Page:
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Review: His Dark Assassins Series

17 Dec

I love historical fiction, but a common problem that I find is that the author rewrites history to suit our modern sensibilities, giving characters modern thoughts or behaving in ways inappropriate to their historical context. This is especially tricky when trying to write strong female characters; how do you create awesome, strong female characters which still fit in the context of their times? I am in no way saying that there were not strong females throughout history, but understanding their strength often requires some social context of the times, which can be a lot to cram into a novel.

This issue can be resolved by impressive writers, but there is yet another solution! Alternate histories offer the best of both worlds; a rich historical background (to the extent that it serves the story), and the flexibility to create culture as one would in a fantasy world. This means the author can pick and choose what they want to use in their world, which can create a fantastic yarn without the worries of accurately portraying the social context.

The first two books of Robin LaFevers’ His Fair Assassins trilogy uses this genre to its best possible use, using the backdrop of 15th century Brittany (more or less keeping the political history and adding some interesting religion twists) for her story of empowered female assassins. I’ll give a brief rundown of the two books that are out so far, Grave Mercy and Dark TriumphMild Spoilers Ahead.

url Grave Mercy- First off, let me do my obligatory whine about the asinine Pretty White Girl cover art. Ugh. Why. Why. The art turned me off of the book right away, but I am so grateful that I got past the cover and kept reading, because LaFevers’ writing is gripping and lovely. She immediately plunges us into the world and mind of Ismae, who begins as a turnip farmer’s daughter doomed to be married off to a lecherous man. She is soon sent to a convent where daughters of Mortaine (aka Death Himself) train to become assassins. As one of his daughters, Ismae can see marks on people that Mortaine has chosen for death, and she carries out his will. This soon plunges her into a political intrigue involving a 12-year-old duchess inheriting a duchy of Brittany (which is historically-based), and into an unexpected romance. Ismae also begins questioning the motives of the convent where she trained after she sees Mortaine and finds a whole new understanding of her destiny. In the end she chooses to use death and the freeing of the soul as an act of mercy to those suffering, instead of as vengeance, a clear departure from how she was trained. This plants the idea that institutions can veer away from their original intent, and also demonstrates how groups that seem good can still be flawed or make wrong decisions.

url-1Dark Triumph continues this theme, and it follows a completely different character from Grave Mercy‘s Ismae. Sybella was also convent-trained, but her similarities to Ismae end there. When we readers are first introduced to Sybella’s thoughts, she is a dark-minded and very troubled woman, wishing for death. Whereas Ismae did her assassinations as duties, Sybella loves seeking vengeance. Throughout the book we learn why she is so troubled and cynical; she is raised by a monstrous nobleman, sought after by an incestuous brother, and has seen terrible death and gone through loss and pain. She is more blatantly rebellious against the convent than Ismae is in the first novel, and as the political plot of the young duchess continues to unfold, Sybella begins to heal and starts a romance with Beast, the ugly, strong warrior who also appeared in the first book. They’re oddly perfect together, and it’s refreshing to see two books in a series that approach romance so well, and yet so differently from each other. The growth that Sybella goes through from beginning to end is organic and realistic, and the ending will make the reader be scrambling for the third book, which will feature yet another of Mortaine’s daughters.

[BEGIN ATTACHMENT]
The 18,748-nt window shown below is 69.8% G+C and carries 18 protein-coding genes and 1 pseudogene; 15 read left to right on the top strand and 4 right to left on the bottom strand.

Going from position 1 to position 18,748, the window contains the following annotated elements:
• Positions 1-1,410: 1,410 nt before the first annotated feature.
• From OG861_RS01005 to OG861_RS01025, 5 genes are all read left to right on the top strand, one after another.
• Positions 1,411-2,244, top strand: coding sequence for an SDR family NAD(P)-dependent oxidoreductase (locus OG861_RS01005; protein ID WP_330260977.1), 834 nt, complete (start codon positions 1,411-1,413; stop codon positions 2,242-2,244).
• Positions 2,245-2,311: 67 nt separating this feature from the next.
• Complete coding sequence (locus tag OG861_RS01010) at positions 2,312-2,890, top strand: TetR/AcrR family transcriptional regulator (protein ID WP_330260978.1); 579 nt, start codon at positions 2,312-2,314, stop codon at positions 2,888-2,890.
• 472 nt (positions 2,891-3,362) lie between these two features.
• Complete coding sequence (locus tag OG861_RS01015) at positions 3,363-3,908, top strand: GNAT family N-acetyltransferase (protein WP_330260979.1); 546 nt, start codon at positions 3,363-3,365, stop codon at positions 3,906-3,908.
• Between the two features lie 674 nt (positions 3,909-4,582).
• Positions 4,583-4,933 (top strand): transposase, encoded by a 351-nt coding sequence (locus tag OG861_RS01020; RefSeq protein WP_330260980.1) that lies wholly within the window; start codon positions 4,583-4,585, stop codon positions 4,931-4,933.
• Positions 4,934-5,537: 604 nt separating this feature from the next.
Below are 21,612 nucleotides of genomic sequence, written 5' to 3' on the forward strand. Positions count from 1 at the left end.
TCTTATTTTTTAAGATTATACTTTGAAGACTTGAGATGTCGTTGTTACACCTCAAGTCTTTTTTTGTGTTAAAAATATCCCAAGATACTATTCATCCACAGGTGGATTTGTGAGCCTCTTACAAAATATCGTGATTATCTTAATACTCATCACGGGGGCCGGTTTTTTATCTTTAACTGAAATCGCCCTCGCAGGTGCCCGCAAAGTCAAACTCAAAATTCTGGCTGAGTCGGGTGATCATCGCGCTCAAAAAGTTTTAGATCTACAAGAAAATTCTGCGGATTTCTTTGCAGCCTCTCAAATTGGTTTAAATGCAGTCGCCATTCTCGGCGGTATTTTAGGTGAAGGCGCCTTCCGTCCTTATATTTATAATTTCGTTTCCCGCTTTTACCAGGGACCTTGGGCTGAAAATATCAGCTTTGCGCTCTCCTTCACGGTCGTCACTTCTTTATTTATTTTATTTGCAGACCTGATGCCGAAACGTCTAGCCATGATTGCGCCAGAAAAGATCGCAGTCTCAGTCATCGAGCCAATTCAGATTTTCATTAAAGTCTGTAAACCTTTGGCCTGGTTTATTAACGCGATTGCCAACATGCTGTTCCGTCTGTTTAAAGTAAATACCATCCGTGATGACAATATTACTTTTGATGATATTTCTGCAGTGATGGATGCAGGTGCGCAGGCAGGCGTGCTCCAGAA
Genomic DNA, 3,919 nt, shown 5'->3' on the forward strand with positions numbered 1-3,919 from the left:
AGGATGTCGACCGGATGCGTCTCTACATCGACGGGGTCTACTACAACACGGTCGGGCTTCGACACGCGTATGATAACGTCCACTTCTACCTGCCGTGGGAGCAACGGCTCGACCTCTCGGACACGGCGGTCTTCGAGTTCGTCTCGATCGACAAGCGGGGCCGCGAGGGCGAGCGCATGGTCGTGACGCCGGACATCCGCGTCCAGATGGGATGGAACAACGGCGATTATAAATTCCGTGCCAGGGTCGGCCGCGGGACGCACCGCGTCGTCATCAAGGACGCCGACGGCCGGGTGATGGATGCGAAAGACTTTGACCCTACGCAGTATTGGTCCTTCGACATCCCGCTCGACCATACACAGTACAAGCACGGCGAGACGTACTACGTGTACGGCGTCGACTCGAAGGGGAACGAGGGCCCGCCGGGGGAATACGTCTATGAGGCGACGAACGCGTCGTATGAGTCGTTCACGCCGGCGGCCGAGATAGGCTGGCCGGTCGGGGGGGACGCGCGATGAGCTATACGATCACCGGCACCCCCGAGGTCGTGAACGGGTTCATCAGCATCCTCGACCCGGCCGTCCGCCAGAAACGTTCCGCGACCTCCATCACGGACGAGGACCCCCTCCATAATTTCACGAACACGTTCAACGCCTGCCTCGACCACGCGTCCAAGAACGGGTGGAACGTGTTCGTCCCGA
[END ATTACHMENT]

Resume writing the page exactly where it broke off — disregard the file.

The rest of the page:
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Review: The Lost Girl

29 Sep

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Sangu Mandanna tells a compelling science fiction tale in The Lost Girl. Amarra is an echo, a being created to replace a real human if that human ever dies. Because of this, she has no life of her own and is regarded as an abomination by many. Amarra the echo has to read the same subjects, eat the same things, and have the same experiences as the real Amarra, a girl living in India.

The echo takes some self-agency, however, rebelling against her constricted life and choosing a name of her own, Eva. When she is sent from London to replace Amarra, however, things become much more complicated.

The Lost Girl has some clever references to Frankenstein, and grapples with some of the same questions Mary Shelley’s classic asks: What does it mean to be human? If man creates a living being, is it an abomination or a miracle? How do humans react to something or someone who is different or other?

This book is far from ponderous, however. The plot moves quickly and Eva proves to be a likeable and resourceful heroine who struggles for her future. And, yes, there is the obligatory love story. Eva is supposed to love Amarra’s boyfriend Ray, but she’s already started to develop forbidden feelings for her tutor in London. The story handles this romance believably and touchingly, however, and it never overrides the main plot. Original, emotional, and tightly-written, The Lost Girl has appeal for science fiction fans and for those less familiar with the genre. Recommended, particularly for grades 8-11.